It looks like a silly marginal tax increase on the personal incomes of the top 2 percent is the last thing the barons of Wall Street need to worry about. President Obama is sending a new sheriff into the regulatory fray.
Dealbook reports that Obama will nominate former U.S. Attorney Mary Jo White to head the Securities and Exchange Commission. Sending in White to the SEC is a little bit like calling the Wolf to drive home your blood-soaked vehicle. It’s a bold move for an agency that is often overwhelmed by the impressive lawyers marshaled on behalf of the financial industry in defense of their most complex transactions.
Unlike Elizabeth Warren (bless her heart), Mary Jo White is no academic, she’s a hard-nosed litigator. And she might be exactly what the SEC needs…
In our sexually repressed society, we just love it when “normal” people are exposed to have kinky sex lives. The bigger the disparity between the person’s “regular” daytime pursuits and their nighttime shenanigans, the better.
And while we know better here at Above the Law, the outside world tends to think “lawyer” is about as conservative a day job as possible. It’s a profession of discretion. So when the New York Post found a lawyer, a government lawyer no less, who reportedly gets paid to be a dominatrix on the side, it was going to be big news.
But come on, doesn’t “dominatrix” sound like relatively normal sexual activity for a securities lawyer working in the New York Attorney General’s office? This doesn’t sound like something she should be punished for.
Let she who is really satisfied by going home to five minutes of missionary before Leno cast the first stone….
I'm pretty sure this was the only child to die under suspicious circumstances in the past three years.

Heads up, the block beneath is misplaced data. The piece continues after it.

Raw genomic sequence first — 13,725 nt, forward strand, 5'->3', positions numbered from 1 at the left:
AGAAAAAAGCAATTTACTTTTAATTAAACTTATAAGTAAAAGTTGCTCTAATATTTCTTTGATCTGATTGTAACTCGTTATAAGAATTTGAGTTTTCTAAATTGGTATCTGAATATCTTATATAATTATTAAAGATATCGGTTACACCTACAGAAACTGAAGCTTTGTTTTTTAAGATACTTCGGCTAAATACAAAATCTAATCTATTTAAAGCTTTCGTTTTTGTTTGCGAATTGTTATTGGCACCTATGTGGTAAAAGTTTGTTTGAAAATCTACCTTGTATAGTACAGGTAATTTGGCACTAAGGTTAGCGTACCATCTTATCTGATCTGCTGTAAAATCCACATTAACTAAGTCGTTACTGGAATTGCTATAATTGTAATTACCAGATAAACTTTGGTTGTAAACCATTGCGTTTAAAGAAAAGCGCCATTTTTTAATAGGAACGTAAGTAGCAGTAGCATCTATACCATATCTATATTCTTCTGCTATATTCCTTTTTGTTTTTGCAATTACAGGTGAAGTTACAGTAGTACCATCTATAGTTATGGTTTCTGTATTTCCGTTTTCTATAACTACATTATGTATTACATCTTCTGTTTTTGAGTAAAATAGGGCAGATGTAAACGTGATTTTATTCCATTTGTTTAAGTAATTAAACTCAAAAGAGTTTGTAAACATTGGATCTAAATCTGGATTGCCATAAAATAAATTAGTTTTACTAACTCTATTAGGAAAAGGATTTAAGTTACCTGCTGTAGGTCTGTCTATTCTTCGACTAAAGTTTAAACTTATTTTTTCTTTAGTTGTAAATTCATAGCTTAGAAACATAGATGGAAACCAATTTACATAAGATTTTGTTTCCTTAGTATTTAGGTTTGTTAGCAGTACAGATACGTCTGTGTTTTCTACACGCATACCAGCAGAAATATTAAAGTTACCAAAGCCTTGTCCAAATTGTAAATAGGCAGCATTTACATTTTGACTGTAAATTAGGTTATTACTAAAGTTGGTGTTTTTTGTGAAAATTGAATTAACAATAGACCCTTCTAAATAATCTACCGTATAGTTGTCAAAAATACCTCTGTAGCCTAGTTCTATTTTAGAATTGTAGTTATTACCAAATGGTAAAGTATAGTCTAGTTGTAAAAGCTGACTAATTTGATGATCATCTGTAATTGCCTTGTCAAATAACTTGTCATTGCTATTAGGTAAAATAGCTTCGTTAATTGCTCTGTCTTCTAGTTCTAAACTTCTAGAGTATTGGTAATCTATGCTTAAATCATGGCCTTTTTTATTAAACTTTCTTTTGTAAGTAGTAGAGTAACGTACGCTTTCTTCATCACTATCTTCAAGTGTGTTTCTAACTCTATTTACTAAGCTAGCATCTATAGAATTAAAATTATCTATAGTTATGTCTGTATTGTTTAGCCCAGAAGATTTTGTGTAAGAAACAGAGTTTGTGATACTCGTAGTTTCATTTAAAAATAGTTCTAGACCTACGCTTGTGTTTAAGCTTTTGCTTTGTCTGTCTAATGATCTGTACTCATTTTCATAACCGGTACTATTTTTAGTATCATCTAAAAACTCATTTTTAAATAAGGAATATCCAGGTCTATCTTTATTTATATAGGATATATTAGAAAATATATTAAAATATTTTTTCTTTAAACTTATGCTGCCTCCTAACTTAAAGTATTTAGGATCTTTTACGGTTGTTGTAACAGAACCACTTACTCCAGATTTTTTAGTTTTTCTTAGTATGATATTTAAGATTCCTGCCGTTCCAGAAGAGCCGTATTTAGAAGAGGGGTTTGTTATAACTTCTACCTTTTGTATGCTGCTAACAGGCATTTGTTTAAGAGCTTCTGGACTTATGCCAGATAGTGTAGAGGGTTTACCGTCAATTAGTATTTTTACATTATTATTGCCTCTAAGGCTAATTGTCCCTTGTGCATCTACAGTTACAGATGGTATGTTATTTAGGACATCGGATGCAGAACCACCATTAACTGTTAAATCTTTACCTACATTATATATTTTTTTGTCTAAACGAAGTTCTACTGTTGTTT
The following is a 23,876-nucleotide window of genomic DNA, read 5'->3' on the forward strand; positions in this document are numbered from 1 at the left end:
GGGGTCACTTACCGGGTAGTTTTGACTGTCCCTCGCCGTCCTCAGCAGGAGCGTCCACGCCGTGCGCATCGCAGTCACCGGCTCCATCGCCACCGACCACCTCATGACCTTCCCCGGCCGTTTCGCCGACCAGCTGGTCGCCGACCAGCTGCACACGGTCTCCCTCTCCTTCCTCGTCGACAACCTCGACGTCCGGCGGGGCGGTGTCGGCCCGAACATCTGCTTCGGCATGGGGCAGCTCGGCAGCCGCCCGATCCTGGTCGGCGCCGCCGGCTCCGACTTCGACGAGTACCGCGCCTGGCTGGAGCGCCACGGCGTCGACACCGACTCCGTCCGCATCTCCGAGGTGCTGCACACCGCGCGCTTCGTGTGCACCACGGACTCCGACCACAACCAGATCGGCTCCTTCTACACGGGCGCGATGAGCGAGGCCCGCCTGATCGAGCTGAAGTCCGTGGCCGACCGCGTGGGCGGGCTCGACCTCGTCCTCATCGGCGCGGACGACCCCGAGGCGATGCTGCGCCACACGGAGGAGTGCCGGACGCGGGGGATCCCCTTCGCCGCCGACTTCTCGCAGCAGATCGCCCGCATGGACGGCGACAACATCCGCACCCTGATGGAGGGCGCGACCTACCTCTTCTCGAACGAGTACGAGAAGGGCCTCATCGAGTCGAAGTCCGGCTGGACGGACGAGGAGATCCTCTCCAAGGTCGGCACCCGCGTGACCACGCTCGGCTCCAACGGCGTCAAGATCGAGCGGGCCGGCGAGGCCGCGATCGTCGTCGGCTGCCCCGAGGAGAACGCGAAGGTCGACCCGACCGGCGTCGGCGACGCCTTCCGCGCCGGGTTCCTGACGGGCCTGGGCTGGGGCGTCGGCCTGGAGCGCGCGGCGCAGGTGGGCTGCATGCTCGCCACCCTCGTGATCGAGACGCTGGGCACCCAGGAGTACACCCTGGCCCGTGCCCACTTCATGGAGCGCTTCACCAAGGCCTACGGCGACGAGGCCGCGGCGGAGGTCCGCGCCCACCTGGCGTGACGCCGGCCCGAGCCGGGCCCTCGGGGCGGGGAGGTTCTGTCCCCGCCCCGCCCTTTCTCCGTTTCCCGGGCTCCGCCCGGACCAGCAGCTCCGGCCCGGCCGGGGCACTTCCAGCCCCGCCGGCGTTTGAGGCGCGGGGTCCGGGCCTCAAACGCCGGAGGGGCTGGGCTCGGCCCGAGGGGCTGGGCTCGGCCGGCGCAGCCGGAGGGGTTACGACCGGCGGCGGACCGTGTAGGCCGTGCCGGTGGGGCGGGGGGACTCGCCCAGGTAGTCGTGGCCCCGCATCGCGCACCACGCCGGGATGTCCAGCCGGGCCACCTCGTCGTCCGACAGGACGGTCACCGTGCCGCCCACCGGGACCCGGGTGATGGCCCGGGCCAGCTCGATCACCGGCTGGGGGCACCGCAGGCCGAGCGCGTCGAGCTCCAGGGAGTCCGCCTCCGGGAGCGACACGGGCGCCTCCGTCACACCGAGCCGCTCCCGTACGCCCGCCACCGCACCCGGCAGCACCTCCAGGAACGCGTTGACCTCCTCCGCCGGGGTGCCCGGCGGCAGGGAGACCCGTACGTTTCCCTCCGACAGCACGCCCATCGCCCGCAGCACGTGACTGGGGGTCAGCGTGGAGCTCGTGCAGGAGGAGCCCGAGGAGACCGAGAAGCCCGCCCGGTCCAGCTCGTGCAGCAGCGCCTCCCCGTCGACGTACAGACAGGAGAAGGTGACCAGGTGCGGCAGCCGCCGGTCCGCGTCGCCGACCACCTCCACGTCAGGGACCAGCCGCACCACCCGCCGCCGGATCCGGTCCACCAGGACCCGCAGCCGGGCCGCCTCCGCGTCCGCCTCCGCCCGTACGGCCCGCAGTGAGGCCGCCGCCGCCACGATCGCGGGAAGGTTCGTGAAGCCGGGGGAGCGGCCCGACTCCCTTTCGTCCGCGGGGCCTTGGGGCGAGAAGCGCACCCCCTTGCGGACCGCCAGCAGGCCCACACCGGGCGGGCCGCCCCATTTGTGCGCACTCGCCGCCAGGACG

* Caylee’s Law would make it a felony for anybody to grieve for their child in any way that doesn’t involve law enforcement within the hour. I trust the libertarian crowd is going to help me point out how this is dumb. [WSJ Law Blog]
* Big time antitrust lawyer Christine A. Varney is leaving the Justice Department and heading to Cravath (perhaps as a replacement of sorts for Katherine Forrest). So it looks like there was some money left over after spring bonuses for Cravath to make a new hire. Phew. [Dealbook]
* Even judges in Flori-duh are allegedly bats**t crazy. [Obscure Store]
* In more reasonable news coming out of Florida, this reminds me of the “mock trial” club in high school. [Miami New Times]
* Courtesy of NALP, here’s more evidence that the class of 2010 is totally screwed. You know, I wish I could have the entire class over to my house for a big pity party. We could all hang out and play Rock Band, and at the end everybody could have a cup of my delicious homemade Kool-Aid. [NALP]
* Chicago law firm merger mania? I just hope nothing messes with the name “Wildman Harrold.” [ABA Journal]
Three years after the Client Number Nine scandal, those involved have moved on to bigger and better things. Well, depending on how you define “bigger and better”: Eliot Spitzer landed a gig at CNN, while his former call girl, Ashley Alexandra Dupré, now pens a sex column for the New York Post and was featured on the cover of Playboy. But some people who weren’t directly involved have had a harder time moving on, namely a woman named Amber Arpaio.